Unless we act now, 50% of the world’s population could have myopia by 2050.

When was the last time your child had their eyes examined?

of parents have taken their children to an optometrist in the past year

of parents believe that comprehensive exams aren’t needed until children enter school

According to a 2019 GMAC survey conducted in the U.S.

We Need to Talk

Sometimes it’s hard to know what to ask your child’s eye doctor. Download the eye doctor discussion guide and discover just what to say in your next myopia conversation—which is the most important one you can have for your child’s future vision health.

Thank you! Your submission has been received!
Oops! Something went wrong while submitting the form.
What things look like without myopiaWhat things look like with myopia
What things look like with uncorrected myopia
What things look like without myopia
What is myopia?

Myopia is a chronic, progressive condition commonly due to elongation of the eye. As a result, when light enters a myopic eye, it is focused in front of the retina rather than directly on it, which causes far vision to be blurred. Generally, myopia can be an inherited condition, but also excessive “near work,” (like holding a digital device close to the face) and lack of outdoor time have been associated with an earlier onset of progressive myopia. Myopia is associated with a higher risk of eye conditions such as glaucoma, retinal detachment and macular degeneration (MMD)—which may lead to vision impairment or blindness in the long-term. Early detection and intervention can help reduce such life-long risks.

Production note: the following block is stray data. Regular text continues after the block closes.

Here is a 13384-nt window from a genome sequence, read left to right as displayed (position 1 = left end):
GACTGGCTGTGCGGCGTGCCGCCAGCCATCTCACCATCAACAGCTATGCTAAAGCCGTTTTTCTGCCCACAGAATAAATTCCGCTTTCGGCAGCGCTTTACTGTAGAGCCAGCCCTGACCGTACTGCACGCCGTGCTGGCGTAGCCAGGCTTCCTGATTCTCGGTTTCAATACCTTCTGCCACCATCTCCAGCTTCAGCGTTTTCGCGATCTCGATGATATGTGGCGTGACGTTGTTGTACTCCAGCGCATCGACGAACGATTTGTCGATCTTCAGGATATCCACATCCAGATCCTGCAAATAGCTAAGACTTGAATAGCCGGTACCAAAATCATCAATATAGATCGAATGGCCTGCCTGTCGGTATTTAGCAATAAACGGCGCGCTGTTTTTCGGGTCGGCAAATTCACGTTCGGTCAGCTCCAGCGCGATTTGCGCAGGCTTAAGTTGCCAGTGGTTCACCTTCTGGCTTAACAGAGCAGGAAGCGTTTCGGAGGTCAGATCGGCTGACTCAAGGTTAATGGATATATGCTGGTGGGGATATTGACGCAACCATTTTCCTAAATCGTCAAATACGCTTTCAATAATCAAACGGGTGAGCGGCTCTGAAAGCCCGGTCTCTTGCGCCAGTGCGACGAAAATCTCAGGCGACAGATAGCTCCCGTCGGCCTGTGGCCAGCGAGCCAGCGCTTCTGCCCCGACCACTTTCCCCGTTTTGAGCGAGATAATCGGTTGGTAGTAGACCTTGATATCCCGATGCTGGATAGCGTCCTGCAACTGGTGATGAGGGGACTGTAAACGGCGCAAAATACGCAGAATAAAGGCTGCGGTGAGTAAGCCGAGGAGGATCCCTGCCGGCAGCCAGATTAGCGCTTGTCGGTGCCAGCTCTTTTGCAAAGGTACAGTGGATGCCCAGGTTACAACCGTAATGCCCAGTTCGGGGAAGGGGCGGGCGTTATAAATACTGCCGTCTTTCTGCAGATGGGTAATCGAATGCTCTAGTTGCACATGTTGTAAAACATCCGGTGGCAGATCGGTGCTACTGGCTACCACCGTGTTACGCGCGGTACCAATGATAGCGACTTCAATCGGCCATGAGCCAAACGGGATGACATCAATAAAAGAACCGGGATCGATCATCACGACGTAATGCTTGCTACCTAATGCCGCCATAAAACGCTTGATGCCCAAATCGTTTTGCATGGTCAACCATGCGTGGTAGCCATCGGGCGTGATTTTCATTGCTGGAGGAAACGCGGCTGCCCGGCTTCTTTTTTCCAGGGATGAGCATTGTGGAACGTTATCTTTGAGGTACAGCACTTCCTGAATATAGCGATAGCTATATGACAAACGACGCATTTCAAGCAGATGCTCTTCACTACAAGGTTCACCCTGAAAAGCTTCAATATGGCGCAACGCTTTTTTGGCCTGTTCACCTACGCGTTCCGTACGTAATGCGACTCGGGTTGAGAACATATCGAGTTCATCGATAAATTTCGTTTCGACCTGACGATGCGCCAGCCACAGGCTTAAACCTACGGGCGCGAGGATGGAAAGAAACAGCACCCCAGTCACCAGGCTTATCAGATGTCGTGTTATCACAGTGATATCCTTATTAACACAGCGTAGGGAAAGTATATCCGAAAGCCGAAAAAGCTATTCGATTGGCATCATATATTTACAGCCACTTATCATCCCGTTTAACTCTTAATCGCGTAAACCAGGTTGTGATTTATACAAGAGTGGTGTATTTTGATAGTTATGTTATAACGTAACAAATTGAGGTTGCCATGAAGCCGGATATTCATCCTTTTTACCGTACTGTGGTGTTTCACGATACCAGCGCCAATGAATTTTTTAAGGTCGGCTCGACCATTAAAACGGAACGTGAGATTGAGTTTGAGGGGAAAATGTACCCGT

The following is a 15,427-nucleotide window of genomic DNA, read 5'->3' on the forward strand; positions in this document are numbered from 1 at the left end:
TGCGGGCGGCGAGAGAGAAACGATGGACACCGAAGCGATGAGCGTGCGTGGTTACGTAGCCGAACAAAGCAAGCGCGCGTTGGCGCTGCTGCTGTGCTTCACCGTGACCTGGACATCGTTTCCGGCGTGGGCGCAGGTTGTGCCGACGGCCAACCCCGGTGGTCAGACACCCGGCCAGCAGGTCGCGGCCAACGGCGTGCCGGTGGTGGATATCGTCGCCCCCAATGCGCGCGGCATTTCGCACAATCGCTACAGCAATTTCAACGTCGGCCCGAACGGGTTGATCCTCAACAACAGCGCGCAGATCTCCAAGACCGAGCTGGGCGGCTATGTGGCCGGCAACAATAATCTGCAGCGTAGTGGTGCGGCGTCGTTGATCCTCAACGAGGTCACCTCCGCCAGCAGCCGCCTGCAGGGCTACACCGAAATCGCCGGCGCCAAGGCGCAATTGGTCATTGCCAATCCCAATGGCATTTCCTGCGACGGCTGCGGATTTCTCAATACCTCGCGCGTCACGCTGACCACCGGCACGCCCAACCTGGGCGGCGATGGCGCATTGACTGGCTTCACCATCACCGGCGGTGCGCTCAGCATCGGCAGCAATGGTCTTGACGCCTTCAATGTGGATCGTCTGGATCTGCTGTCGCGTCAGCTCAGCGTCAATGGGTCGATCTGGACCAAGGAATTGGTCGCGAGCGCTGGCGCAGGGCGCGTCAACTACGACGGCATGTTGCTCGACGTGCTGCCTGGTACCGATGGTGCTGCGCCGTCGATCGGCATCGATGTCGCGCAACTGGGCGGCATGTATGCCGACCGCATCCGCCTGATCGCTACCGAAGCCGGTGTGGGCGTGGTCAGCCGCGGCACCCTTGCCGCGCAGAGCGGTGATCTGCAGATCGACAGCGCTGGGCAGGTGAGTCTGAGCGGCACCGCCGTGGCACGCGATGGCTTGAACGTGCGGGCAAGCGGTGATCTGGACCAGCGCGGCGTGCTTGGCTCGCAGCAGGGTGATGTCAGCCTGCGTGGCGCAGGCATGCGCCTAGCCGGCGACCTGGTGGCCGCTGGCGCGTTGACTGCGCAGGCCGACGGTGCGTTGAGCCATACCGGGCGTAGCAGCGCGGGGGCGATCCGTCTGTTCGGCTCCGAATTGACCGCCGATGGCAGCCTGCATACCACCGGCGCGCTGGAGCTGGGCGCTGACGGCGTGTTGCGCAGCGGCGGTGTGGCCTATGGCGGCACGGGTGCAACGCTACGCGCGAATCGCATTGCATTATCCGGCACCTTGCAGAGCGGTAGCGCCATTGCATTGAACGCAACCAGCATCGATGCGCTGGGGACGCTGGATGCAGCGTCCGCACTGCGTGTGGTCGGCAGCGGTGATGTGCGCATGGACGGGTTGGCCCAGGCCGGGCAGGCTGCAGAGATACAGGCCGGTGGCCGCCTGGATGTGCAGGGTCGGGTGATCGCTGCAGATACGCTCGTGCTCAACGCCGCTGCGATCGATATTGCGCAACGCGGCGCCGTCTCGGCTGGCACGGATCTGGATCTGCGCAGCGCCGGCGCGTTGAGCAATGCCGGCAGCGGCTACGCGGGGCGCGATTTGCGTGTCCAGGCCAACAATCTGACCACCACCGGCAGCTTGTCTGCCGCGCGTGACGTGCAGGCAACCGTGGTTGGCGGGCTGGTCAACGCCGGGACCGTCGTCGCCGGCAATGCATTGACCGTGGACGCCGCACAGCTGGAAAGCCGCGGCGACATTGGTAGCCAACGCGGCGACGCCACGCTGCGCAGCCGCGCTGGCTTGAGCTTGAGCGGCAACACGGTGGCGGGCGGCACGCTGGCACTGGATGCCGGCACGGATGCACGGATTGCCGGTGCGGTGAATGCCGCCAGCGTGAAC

How do I prevent myopia from worsening?

If your child has myopia or you’ve seen them squint or hold objects close to their face, then the best thing you can do is visit your local eye doctor in order to get a customized treatment plan.

In terms of eye-healthy lifestyle changes, spending time outdoors has been shown to have a protective effect for the onset of myopia and Growing evidence supports that more time outdoors may also slow the progression of myopia.1 Researchers also discovered significant associations between the use of screens (digital devices alone or with computer usage) and myopia progression.2